School safety after Santa Fe: How safe are Orange County schools?

Published 10:11 am Wednesday, May 30, 2018

By Ginger Broomes

The Orange Leader


What should be on a parent’s mind this time of year is the graduation of their student. Plans for the future. Or plans for upcoming summer break. But what is likely on the minds of parents across the country is the safety of their kids.

Worry is always there when you’re a parent, to some extent. ‘How’s my child doing in school? Does she make friends? Is she being bullied?’ But more and more parents are now asking a question that no parent should ever have to ask: ‘when I let my child go to school for the day, will he or she come back?’

It is a horrible fact of this modern life, that we live in a time that the one place in which our kids were always safe, is now the one place we worry about. No longer is it just the stranger at the local park. It is someone they see every day. And it is the place they go each day from age five to 18.

In 1999, school shootings were largely unheard of. Then Columbine happened.   And it seemed to keep happening again and again.

In 2018 alone, statistics show 22 school shootings across the United States. It’s become a terrible tradition. There are flowers, balloons and teddy bears placed at the location of each tragedy. Grief counselors are called in. It seems as if there are two sides in the aftermath: one side calling for the banning of all guns, the other side placing the blame on bullying, parents of the gunman, video games and society.

There are candlelight vigils and moments of silence. And protests, like we’ve seen especially following the shooting in Parkdale, Florida, where students took to the streets to demand stricter gun control. It’s a war that has been raging now for almost 20 years, and, with Santa Fe, Texas only a week ago, it seems to have no end in sight.

And the debate about what’s to be done goes on and on. In the meantime, what’s actually being done about it? What measures are being taken to keep kids safe?

Just as Columbine changed the landscape in 1999, teachers, school administration, lawmakers and law enforcement have had to adapt. Most shooters cite one of their motives for such horror is because they were bullied at school. Whereas bullying used to be seen as just a childhood rite of passage, it is now, for the most part, frowned upon, or at least brought to the forefront, with tools available now instead of just platitudes like “Suck it up”.

For example, Bridge City ISD, Orangefield, Little Cypress-Mauriceville and West Orange-Stark all have on their websites anti-bullying policies, and procedures for the students to report it.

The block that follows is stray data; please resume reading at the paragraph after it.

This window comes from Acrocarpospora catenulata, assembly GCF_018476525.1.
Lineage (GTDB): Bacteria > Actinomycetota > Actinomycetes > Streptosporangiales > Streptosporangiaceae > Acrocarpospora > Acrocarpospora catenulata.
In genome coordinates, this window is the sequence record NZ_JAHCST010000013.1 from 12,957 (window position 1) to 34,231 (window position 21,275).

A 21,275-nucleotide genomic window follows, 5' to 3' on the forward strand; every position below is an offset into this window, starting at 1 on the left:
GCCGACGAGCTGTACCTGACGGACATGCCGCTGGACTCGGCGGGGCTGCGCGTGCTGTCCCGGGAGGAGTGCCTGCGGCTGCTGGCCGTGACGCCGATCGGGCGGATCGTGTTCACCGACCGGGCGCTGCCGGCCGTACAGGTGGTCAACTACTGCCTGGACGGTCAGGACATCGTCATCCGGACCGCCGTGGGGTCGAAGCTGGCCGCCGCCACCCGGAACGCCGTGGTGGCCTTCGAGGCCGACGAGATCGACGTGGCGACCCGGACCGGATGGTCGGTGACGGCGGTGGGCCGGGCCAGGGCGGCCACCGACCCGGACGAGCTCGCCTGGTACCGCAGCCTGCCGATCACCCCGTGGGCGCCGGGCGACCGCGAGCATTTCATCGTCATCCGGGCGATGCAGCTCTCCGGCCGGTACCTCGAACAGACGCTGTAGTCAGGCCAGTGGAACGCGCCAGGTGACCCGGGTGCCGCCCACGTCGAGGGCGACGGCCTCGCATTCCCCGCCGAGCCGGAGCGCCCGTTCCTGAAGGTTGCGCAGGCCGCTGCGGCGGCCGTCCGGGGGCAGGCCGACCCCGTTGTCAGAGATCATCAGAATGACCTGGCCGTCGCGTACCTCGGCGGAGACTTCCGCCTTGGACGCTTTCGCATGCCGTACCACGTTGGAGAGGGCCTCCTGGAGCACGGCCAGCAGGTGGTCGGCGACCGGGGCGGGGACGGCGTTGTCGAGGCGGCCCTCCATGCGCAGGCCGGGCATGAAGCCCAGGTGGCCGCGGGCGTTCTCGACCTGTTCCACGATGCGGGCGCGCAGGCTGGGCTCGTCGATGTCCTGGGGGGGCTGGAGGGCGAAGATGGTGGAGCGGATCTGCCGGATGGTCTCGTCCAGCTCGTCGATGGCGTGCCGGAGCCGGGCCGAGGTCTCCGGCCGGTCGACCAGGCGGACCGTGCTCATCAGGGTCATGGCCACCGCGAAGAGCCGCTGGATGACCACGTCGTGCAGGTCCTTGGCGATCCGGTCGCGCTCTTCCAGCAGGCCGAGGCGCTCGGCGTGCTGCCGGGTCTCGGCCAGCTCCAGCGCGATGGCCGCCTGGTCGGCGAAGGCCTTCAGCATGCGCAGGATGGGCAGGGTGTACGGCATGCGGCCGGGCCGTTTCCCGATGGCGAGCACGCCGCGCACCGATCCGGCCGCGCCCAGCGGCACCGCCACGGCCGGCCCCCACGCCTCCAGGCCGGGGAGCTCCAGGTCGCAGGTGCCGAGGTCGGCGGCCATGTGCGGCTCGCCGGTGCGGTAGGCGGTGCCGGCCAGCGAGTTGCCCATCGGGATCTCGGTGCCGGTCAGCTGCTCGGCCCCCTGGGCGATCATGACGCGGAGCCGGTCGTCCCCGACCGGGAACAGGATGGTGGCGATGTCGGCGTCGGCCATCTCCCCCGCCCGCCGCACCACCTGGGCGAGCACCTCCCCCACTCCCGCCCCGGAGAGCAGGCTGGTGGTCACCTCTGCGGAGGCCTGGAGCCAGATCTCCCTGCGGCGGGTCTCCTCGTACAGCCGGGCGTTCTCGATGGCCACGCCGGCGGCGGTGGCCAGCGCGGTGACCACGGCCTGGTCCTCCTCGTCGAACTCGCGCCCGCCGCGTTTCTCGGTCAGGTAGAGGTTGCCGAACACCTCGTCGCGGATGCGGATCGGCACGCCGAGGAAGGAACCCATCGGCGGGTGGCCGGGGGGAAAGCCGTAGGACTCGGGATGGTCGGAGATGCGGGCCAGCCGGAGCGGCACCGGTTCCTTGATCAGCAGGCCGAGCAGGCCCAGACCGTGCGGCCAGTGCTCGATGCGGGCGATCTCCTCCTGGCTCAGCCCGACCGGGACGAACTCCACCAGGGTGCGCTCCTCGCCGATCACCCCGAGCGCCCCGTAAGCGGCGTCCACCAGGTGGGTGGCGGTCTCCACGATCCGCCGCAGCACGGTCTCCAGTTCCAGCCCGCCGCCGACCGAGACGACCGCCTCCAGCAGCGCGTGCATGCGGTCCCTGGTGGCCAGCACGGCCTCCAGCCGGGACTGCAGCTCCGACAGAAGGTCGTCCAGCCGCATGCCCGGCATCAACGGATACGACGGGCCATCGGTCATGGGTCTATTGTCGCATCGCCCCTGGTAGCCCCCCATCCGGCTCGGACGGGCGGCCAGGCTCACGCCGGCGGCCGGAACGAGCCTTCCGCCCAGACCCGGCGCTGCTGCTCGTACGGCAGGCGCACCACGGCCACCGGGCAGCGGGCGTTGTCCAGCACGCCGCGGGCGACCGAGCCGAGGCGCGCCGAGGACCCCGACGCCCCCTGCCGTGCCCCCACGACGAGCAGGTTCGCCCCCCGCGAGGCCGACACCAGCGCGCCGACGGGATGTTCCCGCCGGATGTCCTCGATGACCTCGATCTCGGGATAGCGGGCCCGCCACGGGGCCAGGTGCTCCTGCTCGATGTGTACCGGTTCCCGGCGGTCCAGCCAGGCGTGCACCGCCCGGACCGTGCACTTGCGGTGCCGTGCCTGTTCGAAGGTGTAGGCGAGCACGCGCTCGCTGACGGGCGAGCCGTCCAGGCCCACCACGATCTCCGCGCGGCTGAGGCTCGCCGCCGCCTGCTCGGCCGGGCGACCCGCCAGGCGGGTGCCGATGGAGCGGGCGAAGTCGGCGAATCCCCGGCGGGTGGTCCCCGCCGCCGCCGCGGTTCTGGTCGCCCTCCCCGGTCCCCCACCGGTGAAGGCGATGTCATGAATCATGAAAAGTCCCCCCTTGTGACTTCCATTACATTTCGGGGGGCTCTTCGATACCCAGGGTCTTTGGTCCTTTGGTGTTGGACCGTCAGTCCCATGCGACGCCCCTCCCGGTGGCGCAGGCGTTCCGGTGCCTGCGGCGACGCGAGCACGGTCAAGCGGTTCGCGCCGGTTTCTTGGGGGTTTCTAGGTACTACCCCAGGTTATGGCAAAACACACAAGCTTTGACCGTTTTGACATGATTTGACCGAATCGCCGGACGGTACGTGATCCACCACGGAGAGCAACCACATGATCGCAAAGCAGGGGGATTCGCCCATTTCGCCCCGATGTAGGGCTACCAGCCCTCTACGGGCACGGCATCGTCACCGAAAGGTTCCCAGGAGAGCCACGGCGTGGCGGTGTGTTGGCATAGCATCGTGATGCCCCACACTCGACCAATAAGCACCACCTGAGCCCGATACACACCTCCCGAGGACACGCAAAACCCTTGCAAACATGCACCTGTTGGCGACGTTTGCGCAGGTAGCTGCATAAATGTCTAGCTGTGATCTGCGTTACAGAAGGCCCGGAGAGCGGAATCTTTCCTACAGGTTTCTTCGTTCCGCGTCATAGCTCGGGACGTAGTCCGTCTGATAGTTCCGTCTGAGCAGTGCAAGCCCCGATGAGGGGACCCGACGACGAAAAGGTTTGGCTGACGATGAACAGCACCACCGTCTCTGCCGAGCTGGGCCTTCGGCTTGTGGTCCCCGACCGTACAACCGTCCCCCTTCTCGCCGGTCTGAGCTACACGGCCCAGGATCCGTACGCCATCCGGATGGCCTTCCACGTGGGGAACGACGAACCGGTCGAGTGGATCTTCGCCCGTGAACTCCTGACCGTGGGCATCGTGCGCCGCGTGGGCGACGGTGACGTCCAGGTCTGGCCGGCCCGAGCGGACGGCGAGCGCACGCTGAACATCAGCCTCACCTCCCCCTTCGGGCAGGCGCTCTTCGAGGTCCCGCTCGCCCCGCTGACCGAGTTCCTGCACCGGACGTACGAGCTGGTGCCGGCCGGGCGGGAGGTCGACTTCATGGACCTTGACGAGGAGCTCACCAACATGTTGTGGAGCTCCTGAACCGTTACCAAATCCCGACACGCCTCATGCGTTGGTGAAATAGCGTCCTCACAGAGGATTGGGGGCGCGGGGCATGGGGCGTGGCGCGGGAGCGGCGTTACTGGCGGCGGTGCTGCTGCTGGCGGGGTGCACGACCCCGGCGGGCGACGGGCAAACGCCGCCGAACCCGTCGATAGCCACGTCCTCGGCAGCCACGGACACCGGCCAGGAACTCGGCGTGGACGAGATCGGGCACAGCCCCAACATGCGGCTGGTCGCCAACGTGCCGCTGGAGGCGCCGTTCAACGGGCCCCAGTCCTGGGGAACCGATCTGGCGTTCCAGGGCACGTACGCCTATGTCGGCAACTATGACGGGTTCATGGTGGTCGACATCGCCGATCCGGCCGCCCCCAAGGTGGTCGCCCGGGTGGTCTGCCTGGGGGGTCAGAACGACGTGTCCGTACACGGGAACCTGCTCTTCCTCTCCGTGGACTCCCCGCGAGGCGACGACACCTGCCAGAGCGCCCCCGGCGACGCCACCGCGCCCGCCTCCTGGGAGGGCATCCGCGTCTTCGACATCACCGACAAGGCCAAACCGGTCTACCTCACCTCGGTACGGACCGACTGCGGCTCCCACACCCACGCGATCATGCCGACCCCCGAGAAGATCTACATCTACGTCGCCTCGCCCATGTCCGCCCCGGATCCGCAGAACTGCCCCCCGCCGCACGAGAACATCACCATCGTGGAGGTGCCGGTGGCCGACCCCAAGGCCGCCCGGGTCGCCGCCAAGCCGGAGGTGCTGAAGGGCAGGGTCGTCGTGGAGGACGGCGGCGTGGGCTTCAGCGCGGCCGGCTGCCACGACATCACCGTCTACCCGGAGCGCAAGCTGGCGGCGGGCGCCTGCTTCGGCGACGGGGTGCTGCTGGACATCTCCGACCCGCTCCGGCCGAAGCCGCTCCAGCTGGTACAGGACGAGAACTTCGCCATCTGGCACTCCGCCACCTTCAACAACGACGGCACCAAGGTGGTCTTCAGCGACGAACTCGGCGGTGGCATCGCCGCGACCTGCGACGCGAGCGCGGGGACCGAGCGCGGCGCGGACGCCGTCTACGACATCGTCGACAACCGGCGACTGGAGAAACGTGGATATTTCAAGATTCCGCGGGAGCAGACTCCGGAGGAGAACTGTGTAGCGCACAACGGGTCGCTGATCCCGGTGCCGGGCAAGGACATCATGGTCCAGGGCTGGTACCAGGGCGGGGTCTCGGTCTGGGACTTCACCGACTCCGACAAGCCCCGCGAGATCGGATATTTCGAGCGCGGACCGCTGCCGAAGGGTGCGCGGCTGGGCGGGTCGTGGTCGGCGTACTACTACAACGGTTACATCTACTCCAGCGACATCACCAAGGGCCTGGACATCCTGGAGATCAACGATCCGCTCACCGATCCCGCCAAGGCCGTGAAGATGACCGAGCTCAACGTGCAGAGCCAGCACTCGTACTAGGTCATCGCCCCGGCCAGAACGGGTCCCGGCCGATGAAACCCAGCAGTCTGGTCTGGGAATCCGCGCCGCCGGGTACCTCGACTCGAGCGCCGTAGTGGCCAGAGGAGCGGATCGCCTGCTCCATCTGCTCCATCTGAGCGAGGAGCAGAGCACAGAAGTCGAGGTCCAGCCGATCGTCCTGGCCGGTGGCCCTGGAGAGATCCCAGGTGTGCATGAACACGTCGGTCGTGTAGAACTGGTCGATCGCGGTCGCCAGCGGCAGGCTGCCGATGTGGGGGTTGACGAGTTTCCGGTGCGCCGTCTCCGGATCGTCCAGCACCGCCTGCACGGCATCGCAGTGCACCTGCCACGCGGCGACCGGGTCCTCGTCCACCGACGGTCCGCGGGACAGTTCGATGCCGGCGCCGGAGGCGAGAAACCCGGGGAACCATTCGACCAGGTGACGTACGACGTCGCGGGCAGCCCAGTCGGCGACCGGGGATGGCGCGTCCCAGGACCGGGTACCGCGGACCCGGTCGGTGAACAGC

Both Bridge City and Orangefield also have a “Tip-off” page online, to anonymously report suspicious activity around or in the school. All of the above-mentioned schools’ online handbooks also appear to have drills and procedures in place for emergencies.

Even the homepage for Little Cypress-Mauriceville CISD was updated after the school shooting in Parkdale, Florida in February with the following message:

“Little Cypress-Mauriceville CISD is deeply saddened by the recent school tragedy in Florida and extends our heartfelt sympathies and condolences to the families, friends, school system, and all of those impacted by this great loss.

With our students and staff making another transition, we want to reassure our parents, guardians and constituents that Little Cypress-Mauriceville CISD has proactive measures in place regarding student and staff safety.”

“It raises your awareness. You go back and review your plans,” said Greg Perry, assistant superintendent for Little Cypress-Mauriceville ISD, when asked if Santa Fe had changed any of the school district’s safety procedures.

He said the district already had a designated safety and security coordinator, and staff routinely performed lockdown drills. Security cameras are located throughout the campuses, and staff was already scheduled to participate in active-threat response training and attending conferences this summer.

LC-M, like Bridge City and Orangefield, also has an anonymous tip line, and they keep law enforcement updated. Perry said a lot of extra training was put in place after the Sandy Hook shooting.

“Once someone submits a tip, an immediate alert is sent to a staffer,” Todd Lintzen, superintendent for Bridge City, said of their tip line.

Bridge City schools also have security cameras, along with secured foyers and police officers on patrol. Lintzen said staff is meeting with law enforcement in June to ensure they are being proactive.